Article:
Commercially grown bananas that are cultivated specifically for consumption don’t have seeds. Over time, they have been modified to have three sets of genes instead of two (triploid) and produce no seeds. In nature, however, one encounters many banana types with seeds; in fact, some seeds are so large it is difficult to get to the pulp. That said, can you grow bananas from seed? Read on to find out about growing banana trees from seeds.
Can You Grow Bananas from Seed?
As mentioned above, the banana you are eating for breakfast has been genetically tinkered with to lack seeds and are usually Cavendish bananas. There are many other banana varieties out there and they do contain seeds.
Cavendish bananas are propagated by pups or suckers, pieces of rhizome that form into miniature banana plants that can be severed from the parent and planted to become a separate plant. In the wild, bananas are propagated via seed. You, too, can grow seed grown bananas.
Propagating Banana Plants
If you want to grow seed grown bananas, be aware that the resulting fruit will not be like those you buy at the grocers. They will contain seeds and, depending upon the variety, might be so large that the fruit is difficult to get to. That said, from what I have read, many people say the flavor of wild bananas is superior to the grocery store version.
To begin germinating the banana seeds, soak the seed in warm water for 24 to 48 hours to break the seed dormancy. This softens the seed coat, enabling the embryo to sprout more easily and rapidly.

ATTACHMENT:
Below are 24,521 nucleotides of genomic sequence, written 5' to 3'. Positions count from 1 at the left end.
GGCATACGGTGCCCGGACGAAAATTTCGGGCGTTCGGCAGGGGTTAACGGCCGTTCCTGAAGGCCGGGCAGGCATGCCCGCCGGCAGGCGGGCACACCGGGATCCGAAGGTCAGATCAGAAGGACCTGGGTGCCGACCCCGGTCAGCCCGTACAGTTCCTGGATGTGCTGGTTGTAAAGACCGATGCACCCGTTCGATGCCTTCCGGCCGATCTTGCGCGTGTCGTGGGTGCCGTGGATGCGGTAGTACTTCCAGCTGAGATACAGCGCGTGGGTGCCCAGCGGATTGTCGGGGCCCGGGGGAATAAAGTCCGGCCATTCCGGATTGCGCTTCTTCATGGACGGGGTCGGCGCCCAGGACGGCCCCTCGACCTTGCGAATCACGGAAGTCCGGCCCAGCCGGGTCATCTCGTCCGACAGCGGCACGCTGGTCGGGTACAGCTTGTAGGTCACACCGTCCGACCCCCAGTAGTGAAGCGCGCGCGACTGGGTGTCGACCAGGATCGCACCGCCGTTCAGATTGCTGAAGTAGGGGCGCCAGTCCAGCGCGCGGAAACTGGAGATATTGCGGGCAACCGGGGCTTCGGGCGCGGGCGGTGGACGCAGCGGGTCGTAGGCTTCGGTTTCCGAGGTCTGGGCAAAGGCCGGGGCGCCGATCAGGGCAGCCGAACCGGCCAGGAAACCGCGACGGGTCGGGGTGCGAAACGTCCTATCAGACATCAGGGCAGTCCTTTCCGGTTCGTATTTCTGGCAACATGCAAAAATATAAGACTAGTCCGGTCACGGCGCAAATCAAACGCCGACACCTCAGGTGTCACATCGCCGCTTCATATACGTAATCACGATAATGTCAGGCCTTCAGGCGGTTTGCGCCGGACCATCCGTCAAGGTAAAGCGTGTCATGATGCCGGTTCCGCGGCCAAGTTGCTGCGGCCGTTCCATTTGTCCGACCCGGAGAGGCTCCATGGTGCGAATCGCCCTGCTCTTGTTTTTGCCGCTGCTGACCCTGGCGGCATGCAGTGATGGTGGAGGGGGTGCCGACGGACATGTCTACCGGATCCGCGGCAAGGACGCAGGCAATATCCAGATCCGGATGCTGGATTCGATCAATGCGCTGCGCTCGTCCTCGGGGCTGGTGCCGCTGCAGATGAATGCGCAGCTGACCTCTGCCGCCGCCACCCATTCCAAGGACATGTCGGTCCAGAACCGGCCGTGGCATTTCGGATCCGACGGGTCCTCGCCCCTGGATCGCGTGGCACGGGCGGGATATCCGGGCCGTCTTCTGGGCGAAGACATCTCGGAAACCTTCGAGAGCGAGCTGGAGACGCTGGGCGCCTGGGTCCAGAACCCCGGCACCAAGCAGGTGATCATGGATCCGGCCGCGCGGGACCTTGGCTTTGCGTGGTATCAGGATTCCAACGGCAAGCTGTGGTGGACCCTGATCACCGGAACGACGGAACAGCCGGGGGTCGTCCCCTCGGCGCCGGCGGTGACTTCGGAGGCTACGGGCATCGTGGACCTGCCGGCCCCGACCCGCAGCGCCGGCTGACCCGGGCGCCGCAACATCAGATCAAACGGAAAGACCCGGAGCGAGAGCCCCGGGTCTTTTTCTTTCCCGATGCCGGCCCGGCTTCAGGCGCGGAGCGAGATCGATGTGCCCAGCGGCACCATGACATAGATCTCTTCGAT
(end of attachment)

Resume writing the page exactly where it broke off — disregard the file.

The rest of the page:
Prepare an outdoor bed in a sunny area or use a seed tray or other container and fill with potting soil enriched with plenty of organic compost in the amount of 60% sand or airy loam to 40% organic matter. Sow the banana seeds 1/4 inch (6 mm.) deep and backfill with compost. Water seeds until the soil is moist, not drenched, and maintain damp conditions while growing banana trees from seeds.
When germinating banana seeds, even hardy bananas, keep the temperature at least 60 degrees F. (15 C.). Different varieties respond to temperature fluxes differently, however. Some do well with 19 hours of cool and 5 hours of warm temps. Using a heated propagator and turning it on during the day and off at night may be the easiest way to monitor temperature fluctuations.
The time that a banana seed germinates, again, depends on the variety. Some germinate in two to three weeks while others may take two or more months, so be patient when propagating banana plants via seed.